Marley tells about painting that the artist George Yepes did of her. Yepes is a portrait artist whom Robert Rodriguez took under his wing. he moved to Texas and painted some portraits of the characters in the movie. Then he asked if he could just do one of her as Marley.

“It’s so dark, edgy, and delicious. It’s sexy, weird, frenetic, rich. That is me, “She says, as if curiously observing a part of herself she doesn’t really own. “At the opening, there was this guy who came up to me. He was really arrogant. he said, I’m looking at you and I’m looking at the painting and I’m not getting it.” He saw blonde, California.”

 

Marley Shelton

Flaunt Magazine

In 2004 San Antonio, Texas – George Yepes, offered 30,000 sq. ft. of free studio space; and 168 artists followed the call and inaugurated The Art Dacha Open Studio movement on First Fridays at the Big Tex Grain Mills and The Blue Star Arts Complex - the Home of Contemporary Art in San Antonio.

"There is a cultural renaissance occurring here, and George Yepes is making it happen by bringing his art. San Antonio is quickly becoming the headquarters of all that is Chicano -- more so than L.A."

Gregg Barrios, Book Editor, San Antonio Express News
San Antonio, Texas


Councilman Richard Alatorre, George Yepes, and Willie Brown, Speaker of the House, State Assembly, at The Biltmore Hotel Awards Ceremony.
Councilman Richard Alatorre, George Yepes, and Willie Brown, Speaker of the House, State Assembly, at The Biltmore Hotel Awards Ceremony.

 

 

 

L.A. Weekly - Best Indescribable Wall Art
"...George Yepes, Muralist and Painter...Yepes is Los Angeles' greatest living Baroque artist."

Marc B. Haefele, Writer - L.A. Weekly
Los Angeles, California

Professor, David Carrasco lecturing on the Artwork of George Yepes, "Re-Imagination of the Sacred", at Harvard University.
Professor, David Carrasco lecturing on the Artwork of George Yepes, "Re-Imagination of the Sacred", at Harvard University.

 

 

"Like Tintoretto (Jacopo Robusti, 1518-94), George Yepes has the ability to pull down from heaven the designs which God has for humans and paint them so people can discover through the paintings what they are deaf to in words."

Dr. David Carrasco, Historian of Religions
Neil Rudenstine Professor of the Study of Latin America
Editor-in-Chief of the Oxford Encyclopedia of Mesoamerican Cultures
Harvard University

 
Cesar Chavez and George Yepes at United Farmworkers Cesar Chavez Birthday Dinner.
Cesar Chavez and George Yepes at United Farmworkers Cesar Chavez Birthday Dinner.

 

"George Yepes dramatizes with iconoclastic vigor the nature of radical art: he sends you back to your roots. But more than a voyage back to the land of your ancestors and to the soil that (allegedly) nurtured the soul of your people (you know the story), the roots that you go back to through the medium of George Yepes' work are your own: the roots under the ground on which you stand, all that is buried under you and, for that same reason, you can't remember. This is George Yepes' insight, encoded in his artwork in the form of acrylic riddles."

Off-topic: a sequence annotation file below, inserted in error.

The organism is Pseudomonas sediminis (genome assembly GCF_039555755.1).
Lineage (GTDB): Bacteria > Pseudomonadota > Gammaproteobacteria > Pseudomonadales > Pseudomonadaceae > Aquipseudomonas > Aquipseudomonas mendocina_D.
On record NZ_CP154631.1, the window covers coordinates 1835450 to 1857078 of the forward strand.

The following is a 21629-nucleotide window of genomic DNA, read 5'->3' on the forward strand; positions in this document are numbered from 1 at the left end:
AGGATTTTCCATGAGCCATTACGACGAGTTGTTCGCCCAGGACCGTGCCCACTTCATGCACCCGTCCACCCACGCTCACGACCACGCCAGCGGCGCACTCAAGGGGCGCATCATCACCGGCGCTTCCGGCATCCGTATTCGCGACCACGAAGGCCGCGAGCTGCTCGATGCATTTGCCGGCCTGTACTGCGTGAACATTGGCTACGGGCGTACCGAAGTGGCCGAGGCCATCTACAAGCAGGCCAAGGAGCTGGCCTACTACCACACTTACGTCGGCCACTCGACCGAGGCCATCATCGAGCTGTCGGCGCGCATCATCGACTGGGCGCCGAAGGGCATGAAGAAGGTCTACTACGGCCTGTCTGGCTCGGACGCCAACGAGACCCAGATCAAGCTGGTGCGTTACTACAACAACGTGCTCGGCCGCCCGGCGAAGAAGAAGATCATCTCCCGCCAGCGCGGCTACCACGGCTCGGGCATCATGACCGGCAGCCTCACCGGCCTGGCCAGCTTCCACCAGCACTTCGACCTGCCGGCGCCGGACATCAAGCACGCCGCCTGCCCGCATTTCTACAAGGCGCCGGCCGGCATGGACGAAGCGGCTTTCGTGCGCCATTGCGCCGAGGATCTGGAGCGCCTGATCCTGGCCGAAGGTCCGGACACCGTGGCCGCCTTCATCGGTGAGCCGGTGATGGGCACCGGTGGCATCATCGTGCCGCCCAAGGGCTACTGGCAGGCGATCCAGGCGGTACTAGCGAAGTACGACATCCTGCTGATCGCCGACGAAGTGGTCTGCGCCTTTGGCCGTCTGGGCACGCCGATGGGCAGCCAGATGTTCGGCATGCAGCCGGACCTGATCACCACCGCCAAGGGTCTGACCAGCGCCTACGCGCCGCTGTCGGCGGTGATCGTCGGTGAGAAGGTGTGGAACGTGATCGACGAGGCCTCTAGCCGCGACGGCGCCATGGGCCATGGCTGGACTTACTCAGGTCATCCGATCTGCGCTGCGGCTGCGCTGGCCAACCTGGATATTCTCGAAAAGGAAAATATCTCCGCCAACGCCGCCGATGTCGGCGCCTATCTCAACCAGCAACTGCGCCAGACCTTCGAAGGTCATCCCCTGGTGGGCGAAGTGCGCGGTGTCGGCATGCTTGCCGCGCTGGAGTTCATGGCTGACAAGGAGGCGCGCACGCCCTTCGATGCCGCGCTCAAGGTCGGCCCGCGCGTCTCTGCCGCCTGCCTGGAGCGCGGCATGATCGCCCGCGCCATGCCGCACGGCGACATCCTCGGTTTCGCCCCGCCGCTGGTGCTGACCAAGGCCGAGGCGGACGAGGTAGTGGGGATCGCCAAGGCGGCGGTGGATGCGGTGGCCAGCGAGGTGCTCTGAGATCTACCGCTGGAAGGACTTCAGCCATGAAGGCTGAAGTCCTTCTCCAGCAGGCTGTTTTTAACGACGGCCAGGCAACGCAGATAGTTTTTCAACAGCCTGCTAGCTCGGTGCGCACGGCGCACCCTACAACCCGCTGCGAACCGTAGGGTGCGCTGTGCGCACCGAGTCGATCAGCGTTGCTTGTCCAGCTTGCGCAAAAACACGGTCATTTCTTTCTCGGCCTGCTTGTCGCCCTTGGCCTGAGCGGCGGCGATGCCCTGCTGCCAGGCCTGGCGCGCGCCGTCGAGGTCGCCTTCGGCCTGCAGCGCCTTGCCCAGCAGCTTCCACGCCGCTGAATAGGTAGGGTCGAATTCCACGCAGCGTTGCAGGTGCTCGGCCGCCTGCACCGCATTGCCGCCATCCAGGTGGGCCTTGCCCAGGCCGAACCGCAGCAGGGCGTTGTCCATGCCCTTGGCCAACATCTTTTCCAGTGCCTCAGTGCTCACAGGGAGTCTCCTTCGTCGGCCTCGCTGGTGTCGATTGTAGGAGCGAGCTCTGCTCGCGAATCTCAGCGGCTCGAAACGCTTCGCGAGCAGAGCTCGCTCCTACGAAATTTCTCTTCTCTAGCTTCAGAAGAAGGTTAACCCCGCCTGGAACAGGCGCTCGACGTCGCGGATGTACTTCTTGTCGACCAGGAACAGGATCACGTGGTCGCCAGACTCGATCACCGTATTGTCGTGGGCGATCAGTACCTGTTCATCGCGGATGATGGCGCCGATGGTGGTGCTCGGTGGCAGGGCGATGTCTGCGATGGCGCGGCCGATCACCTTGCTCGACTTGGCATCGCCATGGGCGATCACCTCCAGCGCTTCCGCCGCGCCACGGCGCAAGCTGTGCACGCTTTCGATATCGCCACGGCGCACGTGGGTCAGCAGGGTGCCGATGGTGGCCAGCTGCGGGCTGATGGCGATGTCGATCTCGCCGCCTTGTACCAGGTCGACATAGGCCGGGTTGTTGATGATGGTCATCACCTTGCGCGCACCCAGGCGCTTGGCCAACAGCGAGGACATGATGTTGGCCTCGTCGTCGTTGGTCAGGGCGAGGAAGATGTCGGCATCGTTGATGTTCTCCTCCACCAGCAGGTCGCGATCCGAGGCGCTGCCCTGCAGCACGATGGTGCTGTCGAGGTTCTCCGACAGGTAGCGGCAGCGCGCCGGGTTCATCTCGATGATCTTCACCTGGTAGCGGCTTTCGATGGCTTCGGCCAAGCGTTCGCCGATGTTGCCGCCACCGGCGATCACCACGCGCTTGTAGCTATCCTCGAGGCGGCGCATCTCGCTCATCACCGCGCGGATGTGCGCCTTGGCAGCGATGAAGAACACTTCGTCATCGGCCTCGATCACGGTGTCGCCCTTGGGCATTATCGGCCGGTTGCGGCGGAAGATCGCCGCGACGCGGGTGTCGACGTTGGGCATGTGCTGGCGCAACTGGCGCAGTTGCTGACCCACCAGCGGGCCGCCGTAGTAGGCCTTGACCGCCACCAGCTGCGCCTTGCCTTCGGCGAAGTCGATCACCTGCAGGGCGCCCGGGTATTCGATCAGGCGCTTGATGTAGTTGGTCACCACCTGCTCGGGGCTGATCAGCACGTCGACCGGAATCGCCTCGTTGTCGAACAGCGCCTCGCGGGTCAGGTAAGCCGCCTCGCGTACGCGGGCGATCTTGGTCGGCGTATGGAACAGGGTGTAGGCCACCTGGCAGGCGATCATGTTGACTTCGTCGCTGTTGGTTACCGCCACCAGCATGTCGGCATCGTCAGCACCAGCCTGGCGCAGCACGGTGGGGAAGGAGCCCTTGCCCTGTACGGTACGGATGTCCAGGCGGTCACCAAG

Dr. Roberto Cantu, Professor of English, Spanish, and Chicano Studies
California State University, Los Angeles

Apollonia in the George Yepes studio, during a L.A. Times photo shoot, for the movie, 'Black Magic Woman'.
Apollonia in the George Yepes studio, during a L.A. Times photo shoot, for the movie, 'Black Magic Woman'.

 

 

 

 

 

Apollonia Kotero’s latest film, Black Magic Woman, “utilizes paintings by local artist George Yepes, right. In the film, Appollonia plays a woman hounded by an art gallery owner (Mark Hamill).

David Morin, Faculty Chair - Math Department, George Yepes and Omero Suarez, President of East Los Angeles College, at the Vincent Price Gallery Reception for the George Yepes Exhibit "Coming Home Again".
David Morin, Faculty Chair - Math Department, George Yepes and Omero Suarez, President of East Los Angeles College, at the Vincent Price Gallery Reception for the George Yepes Exhibit "Coming Home Again".

 

 

The Vincent Price Art Gallery Foundation

 

"George Yepes: Los Angeles is a city suddenly in full bloom as a world art center. in the center of all this are the whirling forces of our brilliant ethnic artists. George Yepes shines among them with the vitality worthy of a star force in the arts of our time". 

 

Vincent Price, Actor & Art Collector

George Yepes and Luis De La Corte during the filming of 'Fama y Fortuna'.
George Yepes and Luis De La Corte during the filming of 'Fama y Fortuna'.

 

 

 

 

Eastside bred artist George Yepes, right, is captured with Luis De La Corte, host of the International Television Show ‘Fama y Fortuna’.  Which in spanish rivals television’s ‘Lifestyle of the Rich and Famous.’

Walter Ulloa with "Soy Ilegal" by George Yepes.
Walter Ulloa with "Soy Ilegal" by George Yepes.

 

 

 

 

Entravision CEO Walter Ulloa in front of a painting of a Mexican subject by George Yepes. "I connect emotionally to Latino art," the media mogul says. 

USA Today 2008

Robert Rodriguez and Quentin Tarantino with George Yepes' 10 foot Gibson guitar, for Austin GuitarTown.
Robert Rodriguez and Quentin Tarantino with George Yepes' 10 foot Gibson guitar, for Austin GuitarTown.

 

 

“George Yepes is the rarest of talents. I own several of his paintings, and whenever someone walks in and sees them for the first time, I have to stand close so I can catch their jaws before they slam into the ground. George’s work grabs you by the lapels and makes you feel as if you’re discovering art for the first time. He’s a master painter in the best sense, the art comes through him, not from him. That is rare.”

 

Robert Rodriguez

Gibson Magazine